Undergraduate students are confronted with a complex array of social, academic, and personal dynamics which have the potential to negatively influence their sleeping patterns. For many incoming undergraduate students, the family support and structure present during high school is replaced by a more disorganized lifestyle (Brown, Soper, & Buboltz, 2001). Congruent with this novel level of autonomy, students also have to cope with the stress of academic responsibility (Pilcher, Ginter, & Sadowsky, 1997). Students frequently rate their first year of college as one of the most stressful events of their lives (Wong, Cheung, Chan, Ma, & Tang, 2006); citing examinations, concerns about future success, and meeting professor expectations as salient academic stressors (Murphy, 1996). Ecological forces have a strong effect on behavior as students seek to develop social relationships and adjust to cultural norms (Vela-Bueno, Fernandez-Mendoza, & Olavarrieta-Bernardino, 2009). Researchers have noted that although any one of these factors have the capacity to negatively impact sleep patterns, the interplay between these elements increases the likelihood students will embrace self-imposed sleep restriction (Jensen, 2003).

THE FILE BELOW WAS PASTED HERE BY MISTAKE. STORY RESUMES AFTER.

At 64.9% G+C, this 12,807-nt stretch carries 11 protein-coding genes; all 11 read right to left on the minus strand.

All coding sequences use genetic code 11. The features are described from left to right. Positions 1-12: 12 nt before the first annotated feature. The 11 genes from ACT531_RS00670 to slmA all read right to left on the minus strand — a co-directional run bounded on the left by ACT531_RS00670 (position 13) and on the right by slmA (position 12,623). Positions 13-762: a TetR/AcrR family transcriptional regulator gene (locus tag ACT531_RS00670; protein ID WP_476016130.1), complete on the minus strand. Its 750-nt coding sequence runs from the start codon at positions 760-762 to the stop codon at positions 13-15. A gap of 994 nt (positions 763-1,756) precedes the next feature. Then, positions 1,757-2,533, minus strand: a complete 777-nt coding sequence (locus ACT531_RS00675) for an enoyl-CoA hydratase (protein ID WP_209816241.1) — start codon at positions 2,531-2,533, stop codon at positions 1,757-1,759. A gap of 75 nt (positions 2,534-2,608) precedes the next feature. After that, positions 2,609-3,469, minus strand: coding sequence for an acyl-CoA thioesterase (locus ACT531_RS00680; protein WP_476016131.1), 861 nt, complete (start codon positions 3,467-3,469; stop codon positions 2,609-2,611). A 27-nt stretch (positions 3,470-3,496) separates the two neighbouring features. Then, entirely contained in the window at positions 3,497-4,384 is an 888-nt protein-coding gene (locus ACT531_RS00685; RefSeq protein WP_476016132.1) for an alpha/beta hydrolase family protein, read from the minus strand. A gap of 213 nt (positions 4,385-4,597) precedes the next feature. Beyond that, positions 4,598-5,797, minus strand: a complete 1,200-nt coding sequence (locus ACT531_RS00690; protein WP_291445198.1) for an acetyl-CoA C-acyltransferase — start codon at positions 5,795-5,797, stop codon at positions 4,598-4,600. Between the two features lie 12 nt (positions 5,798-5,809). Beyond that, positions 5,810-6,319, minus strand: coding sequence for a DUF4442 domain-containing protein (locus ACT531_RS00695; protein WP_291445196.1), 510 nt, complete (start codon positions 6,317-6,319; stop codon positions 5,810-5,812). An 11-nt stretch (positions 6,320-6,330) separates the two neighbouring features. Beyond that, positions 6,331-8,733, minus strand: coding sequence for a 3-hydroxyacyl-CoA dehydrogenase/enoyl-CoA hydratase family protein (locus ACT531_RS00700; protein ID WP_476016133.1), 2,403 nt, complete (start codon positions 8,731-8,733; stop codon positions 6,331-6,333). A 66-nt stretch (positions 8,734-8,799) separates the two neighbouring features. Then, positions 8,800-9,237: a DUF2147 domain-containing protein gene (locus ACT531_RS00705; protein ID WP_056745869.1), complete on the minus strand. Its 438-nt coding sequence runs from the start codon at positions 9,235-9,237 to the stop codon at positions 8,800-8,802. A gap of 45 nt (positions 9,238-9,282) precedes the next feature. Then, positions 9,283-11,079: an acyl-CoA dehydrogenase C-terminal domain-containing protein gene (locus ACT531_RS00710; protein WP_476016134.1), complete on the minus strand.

To meet the social and academic pressures of university life, students often adopt unhealthy sleeping behaviors (Brown, Buboltz, & Soper, 2006). Adjusted sleep patterns typically involve self-imposed sleep restriction throughout the week and extended sleep duration on the weekends (Brown et al., 2001; Machado, Varella, & Andrade, 1998). This cycle often becomes more pronounced in proximity to tests and final examinations, with the potential of resulting in episodes of 24 to 48 hours of total sleep deprivation (Pilcher & Walters, 1997). Such variability in sleeping behaviors helps explain why college students frequently report symptoms consistent with delayed sleep phase syndrome (Brown et al., 2001; Lack, 1986).